Scads of Santa Rosa Plaza shoppers had to wonder about the dozen-plus women — all wearing faux reindeer antlers — who hoofed from store to store as though they feared the sleigh would leave without them.
It's pretty sweet, what was going on.
The women all work as office or clinic techs at Montecito Veterinary Center in Rincon Valley. All received a memo from vets Grant Patrick and Steve Diehl, asking them to gather one recent afternoon at 5.
Then and there, each received a personalized packet containing the clip-on antlers, $250 in cash and instructions: They were to get to the mall and, with antlers affixed, spend $150 on themselves, $50 on a named co-worker and $50 on whomever they pleased.
They had two hours.
I gather they were panting from all the running, shopping and laughing when they reconvened at Roberto's Trattoria Lupo for a lovely four-course dinner with their significant others and the vets, and more gifts.
Pretty humane treatment.
CARMINA SALCIDO, a survivor of the ghastliest killing spree in Sonoma County history, is working to build a better life for herself and her daughter, Zophia Angela, who turns eight months old today.
Carmina gets a little boost this evening from Cindy Corcoran, owner of Cin City Burgers on Rohnert Park's Southwest Boulevard.
Corcoran is having Carmina in from 5 to 9 p.m. to sign copies of the book she and writer Steve Jackson wrote about how she came through the murders by her father, Ramon Salcido, that nearly wiped out her family in 1989 and left her with a scar across her throat.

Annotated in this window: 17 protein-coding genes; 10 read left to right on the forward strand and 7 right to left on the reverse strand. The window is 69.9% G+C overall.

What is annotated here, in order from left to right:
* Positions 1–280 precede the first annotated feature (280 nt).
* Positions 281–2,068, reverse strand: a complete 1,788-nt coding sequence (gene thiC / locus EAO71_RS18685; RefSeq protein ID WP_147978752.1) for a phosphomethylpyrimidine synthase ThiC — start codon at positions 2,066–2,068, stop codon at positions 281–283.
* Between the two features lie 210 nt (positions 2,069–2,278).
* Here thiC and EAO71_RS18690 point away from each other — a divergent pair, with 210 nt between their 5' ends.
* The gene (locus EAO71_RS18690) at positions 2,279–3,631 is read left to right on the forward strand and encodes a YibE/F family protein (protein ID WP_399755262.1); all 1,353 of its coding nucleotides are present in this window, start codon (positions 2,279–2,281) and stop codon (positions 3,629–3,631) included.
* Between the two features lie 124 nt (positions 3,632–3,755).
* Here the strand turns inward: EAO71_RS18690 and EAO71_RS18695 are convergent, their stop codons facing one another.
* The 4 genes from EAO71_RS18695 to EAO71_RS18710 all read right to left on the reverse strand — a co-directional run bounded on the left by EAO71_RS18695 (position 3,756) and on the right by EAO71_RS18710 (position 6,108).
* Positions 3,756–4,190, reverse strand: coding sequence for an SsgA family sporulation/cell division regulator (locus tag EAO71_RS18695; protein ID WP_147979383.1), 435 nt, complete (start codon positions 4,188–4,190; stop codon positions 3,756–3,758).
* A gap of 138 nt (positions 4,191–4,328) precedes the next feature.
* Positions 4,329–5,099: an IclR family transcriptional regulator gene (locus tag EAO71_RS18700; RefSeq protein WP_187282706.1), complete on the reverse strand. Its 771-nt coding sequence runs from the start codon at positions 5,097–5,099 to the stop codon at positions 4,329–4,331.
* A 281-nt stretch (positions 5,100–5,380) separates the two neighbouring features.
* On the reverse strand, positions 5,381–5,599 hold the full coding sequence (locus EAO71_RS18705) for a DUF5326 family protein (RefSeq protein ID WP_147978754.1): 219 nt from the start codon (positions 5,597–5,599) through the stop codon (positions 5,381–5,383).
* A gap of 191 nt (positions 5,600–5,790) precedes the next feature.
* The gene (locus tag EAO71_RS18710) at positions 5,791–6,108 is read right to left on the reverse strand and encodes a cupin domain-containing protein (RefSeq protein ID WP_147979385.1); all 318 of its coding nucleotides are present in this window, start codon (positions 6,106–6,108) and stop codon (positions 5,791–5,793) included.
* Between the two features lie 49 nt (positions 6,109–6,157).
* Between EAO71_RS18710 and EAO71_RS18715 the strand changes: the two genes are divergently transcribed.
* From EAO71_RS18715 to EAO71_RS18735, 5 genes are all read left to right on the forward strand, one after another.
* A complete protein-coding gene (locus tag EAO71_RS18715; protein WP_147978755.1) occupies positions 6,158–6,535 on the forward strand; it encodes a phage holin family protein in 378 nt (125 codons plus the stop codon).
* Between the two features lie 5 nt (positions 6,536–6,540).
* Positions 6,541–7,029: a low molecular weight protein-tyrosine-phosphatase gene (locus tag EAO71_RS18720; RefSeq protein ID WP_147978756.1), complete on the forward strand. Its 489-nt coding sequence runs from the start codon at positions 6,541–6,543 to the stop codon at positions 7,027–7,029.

Corcoran will also give Carmina 20 percent of the night's sales proceeds. "I'm just trying to help her out," the burger lady said.
USED TOYS will begin a new life Saturday at the Posada celebration for immigrants' children at Roseland's Sheppard School.
Larry Carlin of the co-sponsoring Social Action Committee at Congregation Shomrei Torah said plans are coming together nicely for the 4 to 7 p.m. party for low-income kids, but right now organizers are short on toys. About 500 people came last year.
Carlin (firstname.lastname@example.org) and the Posada's other Santas would love for folks to bring new, wrapped toys (marked with gender and age) to Shomrei Torah by Friday. They're open also to gently broken-in toys.
IN D.C., Santa Rosa school board president and SRJC prof Frank Pugh was trudging along Pennsylvania Avenue after a meeting when he spied a familiar face.
Frank thought he recognized the man walking toward him, and when their eyes met a "good to see you" look came to both their faces.
"As we passed each other," Frank related, "I heard him say in a rather low voice, &‘Good afternoon, senator.'"
Frank chuckled to himself as he wondered whom he and the other fellow thought each other was. He's pretty sure he wasn't mistaken for either of the senators from California.